This business showed strong momentum in China and the U.S. in the first half as well as improved mix in Champagne and solid volume growth in Cognac. Looking at the 2 categories in this group, Champagne and Wines and Cognac and Spirits, Champagne volumes decreased by 1%, while price and mix both improved. Revenue grew in all regions. The prestige cuvées demonstrated excellent performance driven especially by Dom Pérignon. And Estates & Wines also delivered as a result of favorable pricing actions.

Moving on to Cognac. Hennessy volumes were up 8%, in large part due to the V.S and V.S.O. P quality as well as growth in the U.S. and China, and as we also rolled out a new captivating marketing campaign directed by Sir Ridley Scott.

Finally, among the group's other spirits, both Belvedere and Glenmorangie reinforced the development of their high-end products.

Turning to the second half of the year to Slide 8. We will continue to maintain our value-creation strategy as we navigate in an uncertain business environment. We will remain focused on our efforts to gain share with the new consumers through product innovations, introducing new ways and occasions to enjoy our offerings and innovative digital marketing.

As you likely saw in May, we announced the acquisition of a French wine producer, Chateau du Galoupet, then, for its high-end rosé, and we are now integrating this new category of wines into our portfolio.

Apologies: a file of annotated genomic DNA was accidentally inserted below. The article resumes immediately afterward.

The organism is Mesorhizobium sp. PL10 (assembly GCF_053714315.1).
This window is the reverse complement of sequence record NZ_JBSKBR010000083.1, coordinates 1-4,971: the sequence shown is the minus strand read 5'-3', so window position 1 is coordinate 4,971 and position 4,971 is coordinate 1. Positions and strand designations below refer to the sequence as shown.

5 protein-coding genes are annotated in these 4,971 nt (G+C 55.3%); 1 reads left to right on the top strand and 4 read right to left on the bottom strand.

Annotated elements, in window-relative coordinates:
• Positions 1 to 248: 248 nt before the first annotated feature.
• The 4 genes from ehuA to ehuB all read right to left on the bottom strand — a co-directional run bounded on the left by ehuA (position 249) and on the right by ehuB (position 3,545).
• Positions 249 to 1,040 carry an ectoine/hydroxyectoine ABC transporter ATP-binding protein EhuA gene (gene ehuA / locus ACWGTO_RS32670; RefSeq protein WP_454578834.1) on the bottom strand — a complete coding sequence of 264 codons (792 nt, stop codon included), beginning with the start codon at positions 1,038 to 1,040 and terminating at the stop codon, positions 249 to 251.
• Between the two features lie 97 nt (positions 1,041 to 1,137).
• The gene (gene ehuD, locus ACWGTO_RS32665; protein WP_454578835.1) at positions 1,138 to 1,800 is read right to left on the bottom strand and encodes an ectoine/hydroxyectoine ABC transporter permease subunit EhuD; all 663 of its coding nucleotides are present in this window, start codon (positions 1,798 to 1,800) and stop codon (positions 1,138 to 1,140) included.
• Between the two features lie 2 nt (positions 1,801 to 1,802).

Another focus for the second half of the year is to further intensify our efforts around sustainable development and the environment in this business group, particularly through our viticulture practices. And finally, we'll continue to develop production facilities to support this business group's future growth.

Let's now review the excellent performance of our Fashion & Leather Goods brands. We're very pleased to share that this group saw an 18% increase in organic revenue in the first half of 2019. On a reported basis, taking into account a positive currency impact of 3%, revenue rose 21%, surpassing the EUR 10 billion to reach EUR 10.4 billion compared to EUR 8.6 billion in the year ago period. Profit from recurring operations was up 17% year-over-year, increasing to EUR 3.248 billion compared to EUR 2.775 billion in the first half of 2018. There was a limited impact from the first implementation of IFRS 16.